The multi-focal imaging system is implemented with a spatial light modulator (SLM) placed at the Fourier plane of the system. The multiplexed grating pattern displayed on the SLM can modify the wavefront of the incoming light and compensate aberrations existing in the system. We demonstrate the multiplexed grating pattern displayed on the SLM can acquire 25 images in a short time sequence by acquiring 9 images at different depths simultaneously in each exposure. We compare and discuss the advantages and disadvantages between the digital micro-mirror device (DMD) with the liquid crystal spatial light modulator (LC-SLM) based on the theory and experimental results.
Imaging a volumetric sample in real time is required to directly observe biological anatomy and mechanisms. There are a variety of microscopic imaging systems, developed to achieve optical sectioning, such as confocal microscopy. However, the drawbacks of existing systems are long scanning time or strong laser power. To overcome such problems and to obtain high-speed optical sectioning images, we demonstrate HiLo structured illumination microscopy by the use of digital micro-mirror device (DMD) and the focal tunable lens (FTL). The proposed system is configured such that hybrid uniform and non-uniform pattern are projected onto DMD to reconstruct optical sectioning images. In addition, FTL is utilized to digitally change observation plane with constant magnification and resolution; thus, mechanical movement is eliminated. Furthermore, in vivo three-dimensional (3D) images of biological samples, including a live Canenorhabditis elegans, are experimentally demonstrated.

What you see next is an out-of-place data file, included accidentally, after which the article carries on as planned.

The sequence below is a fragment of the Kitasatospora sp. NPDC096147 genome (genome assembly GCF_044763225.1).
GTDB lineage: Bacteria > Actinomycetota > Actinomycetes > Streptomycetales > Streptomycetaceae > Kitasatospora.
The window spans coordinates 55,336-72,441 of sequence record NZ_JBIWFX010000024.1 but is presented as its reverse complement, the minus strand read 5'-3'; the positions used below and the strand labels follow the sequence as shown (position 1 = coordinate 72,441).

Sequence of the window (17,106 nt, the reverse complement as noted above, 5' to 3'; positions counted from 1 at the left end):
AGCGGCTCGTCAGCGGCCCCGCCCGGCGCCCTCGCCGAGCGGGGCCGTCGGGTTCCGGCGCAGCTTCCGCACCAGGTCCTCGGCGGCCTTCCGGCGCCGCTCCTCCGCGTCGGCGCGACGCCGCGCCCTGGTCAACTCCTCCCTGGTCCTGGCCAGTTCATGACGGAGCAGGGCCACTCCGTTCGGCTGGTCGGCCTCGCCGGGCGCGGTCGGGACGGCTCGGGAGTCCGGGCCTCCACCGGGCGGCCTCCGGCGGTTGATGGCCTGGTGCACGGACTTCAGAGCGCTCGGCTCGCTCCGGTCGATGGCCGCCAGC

We report on the implementation of spiral phase contrast imaging at multiple planes using forked-shaped defocus grating. The dual function of grating helps in simultaneous generation of multiple edge enhanced images corresponding to different depths. Present method is simple, direct and is applicable to coherent and incoherent imaging system.
High-speed microscopy three-dimensional (3D) microscopy based on trans-illumination is implemented with an amplitude light modulator placed at the Fourier plane of the system. The phase of an incident wave-front is modified and encoded with a defocus parameter to divert the light onto different portion of an image plane depending on their diffraction order and depth positions. The design of the grating pattern for the light modulated is discussed through the simulation and the experiment. 3D imaging capability is demonstrated through the experiment.
Wide-field fluorescent imaging severely suffers low resolution and poor contrast from out-of-focus background to image biological samples. In order to enhance optical sectioning capability, Confocal approach has been developed to filter out-of-focus background using point-to-point detection through a spatial pinhole. Recently, active structured illumination in wide-field fashion has been developed to reduce the transversal scanning cost, but still requires scanning in axial direction. Here, we present a wide-field multi-focal fluorescence microscopy incorporating spatial-spectral volume holographic gratings (MVHGs) with 3D active structured illumination to obtain optically sectioned images without scanning is presented. In contrast to conventional holographic techniques, which in general can not obtain fluorescence images, our approach does not require the formation of a hologram during imaging and is compatible with fluorescence based methods of imaging. Our approach requires pair-wise multi-depth resolved images, one with 3D active illumination, and the other with standard uniform illumination. Our approach is configured such that 3D illuminated planes occur inside the specimen, and also serve as the structured modulation for multiple axial planes imaged by MVHGs and display laterally onto the camera. The system can also be combined with micro-objective and relay systems for endoscopic operation. We demonstrate the proposed system’s ability to simultaneously obtain wide-field, optically sectioned, and multi-depth resolved images of fluorescently labeled tissue structures.